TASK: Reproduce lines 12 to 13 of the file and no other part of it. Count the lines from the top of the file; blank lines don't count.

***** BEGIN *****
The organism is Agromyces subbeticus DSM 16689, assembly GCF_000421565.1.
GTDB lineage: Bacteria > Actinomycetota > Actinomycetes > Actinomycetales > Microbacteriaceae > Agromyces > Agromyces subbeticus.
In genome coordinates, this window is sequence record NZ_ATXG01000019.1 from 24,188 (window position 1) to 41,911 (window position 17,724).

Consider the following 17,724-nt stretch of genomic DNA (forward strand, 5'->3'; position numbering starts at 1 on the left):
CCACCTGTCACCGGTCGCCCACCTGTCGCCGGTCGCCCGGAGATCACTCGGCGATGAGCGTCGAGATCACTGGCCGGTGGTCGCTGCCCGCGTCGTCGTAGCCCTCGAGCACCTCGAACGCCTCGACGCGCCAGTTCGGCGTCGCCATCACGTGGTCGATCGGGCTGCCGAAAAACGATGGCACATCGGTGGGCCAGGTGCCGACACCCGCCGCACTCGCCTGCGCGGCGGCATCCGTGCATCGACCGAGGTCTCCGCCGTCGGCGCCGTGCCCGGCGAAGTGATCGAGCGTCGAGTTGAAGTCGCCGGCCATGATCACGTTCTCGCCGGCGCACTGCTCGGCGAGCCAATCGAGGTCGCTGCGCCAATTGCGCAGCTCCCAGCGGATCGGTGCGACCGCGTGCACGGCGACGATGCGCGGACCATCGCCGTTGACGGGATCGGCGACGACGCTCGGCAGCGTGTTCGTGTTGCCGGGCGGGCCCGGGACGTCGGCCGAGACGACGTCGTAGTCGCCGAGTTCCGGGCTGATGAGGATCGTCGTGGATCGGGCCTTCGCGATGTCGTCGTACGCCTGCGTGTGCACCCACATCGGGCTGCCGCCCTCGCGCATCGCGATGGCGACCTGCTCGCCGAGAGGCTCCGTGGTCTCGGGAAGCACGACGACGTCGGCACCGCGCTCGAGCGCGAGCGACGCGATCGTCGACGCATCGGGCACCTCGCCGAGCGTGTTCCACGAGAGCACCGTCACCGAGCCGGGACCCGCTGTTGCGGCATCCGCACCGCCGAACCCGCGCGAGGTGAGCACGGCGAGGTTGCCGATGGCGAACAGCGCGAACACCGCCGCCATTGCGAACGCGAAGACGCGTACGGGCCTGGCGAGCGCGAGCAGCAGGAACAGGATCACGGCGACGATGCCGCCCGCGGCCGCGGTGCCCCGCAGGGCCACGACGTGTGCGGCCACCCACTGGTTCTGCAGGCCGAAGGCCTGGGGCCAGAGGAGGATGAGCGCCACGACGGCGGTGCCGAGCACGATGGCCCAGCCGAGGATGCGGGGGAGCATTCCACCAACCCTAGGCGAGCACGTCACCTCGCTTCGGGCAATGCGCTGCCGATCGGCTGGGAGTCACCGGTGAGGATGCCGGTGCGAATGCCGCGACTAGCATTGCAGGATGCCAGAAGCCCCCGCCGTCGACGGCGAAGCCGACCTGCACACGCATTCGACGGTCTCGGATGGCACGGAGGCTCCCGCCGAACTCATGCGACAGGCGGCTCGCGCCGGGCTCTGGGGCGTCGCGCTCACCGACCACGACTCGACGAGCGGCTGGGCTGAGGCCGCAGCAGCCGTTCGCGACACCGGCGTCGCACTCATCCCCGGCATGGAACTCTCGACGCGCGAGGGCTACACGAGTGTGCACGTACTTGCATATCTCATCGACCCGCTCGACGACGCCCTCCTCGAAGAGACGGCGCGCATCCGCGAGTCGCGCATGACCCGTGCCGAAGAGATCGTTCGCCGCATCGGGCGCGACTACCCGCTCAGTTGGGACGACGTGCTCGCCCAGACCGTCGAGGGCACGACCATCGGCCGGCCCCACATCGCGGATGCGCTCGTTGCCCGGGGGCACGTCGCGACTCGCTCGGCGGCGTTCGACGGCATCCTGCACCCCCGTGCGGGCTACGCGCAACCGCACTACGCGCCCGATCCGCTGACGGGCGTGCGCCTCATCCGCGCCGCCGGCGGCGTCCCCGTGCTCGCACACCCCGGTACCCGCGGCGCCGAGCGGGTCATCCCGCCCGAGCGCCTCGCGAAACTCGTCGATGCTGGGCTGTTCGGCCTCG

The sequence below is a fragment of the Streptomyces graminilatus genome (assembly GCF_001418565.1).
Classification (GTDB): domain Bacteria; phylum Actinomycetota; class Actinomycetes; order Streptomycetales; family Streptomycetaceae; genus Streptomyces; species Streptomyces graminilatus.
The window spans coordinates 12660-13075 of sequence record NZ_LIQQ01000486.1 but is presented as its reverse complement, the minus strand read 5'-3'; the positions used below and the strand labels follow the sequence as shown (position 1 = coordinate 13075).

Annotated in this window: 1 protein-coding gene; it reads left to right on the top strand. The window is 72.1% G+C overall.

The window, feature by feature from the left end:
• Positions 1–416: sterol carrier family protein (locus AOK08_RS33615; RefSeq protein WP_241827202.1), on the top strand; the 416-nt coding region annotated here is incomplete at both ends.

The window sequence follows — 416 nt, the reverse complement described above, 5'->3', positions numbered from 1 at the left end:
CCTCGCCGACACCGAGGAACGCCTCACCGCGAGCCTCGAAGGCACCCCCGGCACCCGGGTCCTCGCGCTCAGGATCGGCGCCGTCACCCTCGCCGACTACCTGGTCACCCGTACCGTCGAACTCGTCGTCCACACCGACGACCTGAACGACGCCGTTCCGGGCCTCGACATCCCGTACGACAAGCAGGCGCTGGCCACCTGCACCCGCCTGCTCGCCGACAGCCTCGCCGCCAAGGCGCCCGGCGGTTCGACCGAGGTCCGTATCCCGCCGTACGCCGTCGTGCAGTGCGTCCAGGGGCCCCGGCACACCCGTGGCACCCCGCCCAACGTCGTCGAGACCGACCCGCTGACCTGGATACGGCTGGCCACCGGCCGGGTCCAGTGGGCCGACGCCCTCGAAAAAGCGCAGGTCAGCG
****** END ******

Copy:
The window sequence follows — 416 nt, the reverse complement described above, 5'->3', positions numbered from 1 at the left end:
CCTCGCCGACACCGAGGAACGCCTCACCGCGAGCCTCGAAGGCACCCCCGGCACCCGGGTCCTCGCGCTCAGGATCGGCGCCGTCACCCTCGCCGACTACCTGGTCACCCGTACCGTCGAACTCGTCGTCCACACCGACGACCTGAACGACGCCGTTCCGGGCCTCGACATCCCGTACGACAAGCAGGCGCTGGCCACCTGCACCCGCCTGCTCGCCGACAGCCTCGCCGCCAAGGCGCCCGGCGGTTCGACCGAGGTCCGTATCCCGCCGTACGCCGTCGTGCAGTGCGTCCAGGGGCCCCGGCACACCCGTGGCACCCCGCCCAACGTCGTCGAGACCGACCCGCTGACCTGGATACGGCTGGCCACCGGCCGGGTCCAGTGGGCCGACGCCCTCGAAAAAGCGCAGGTCAGCG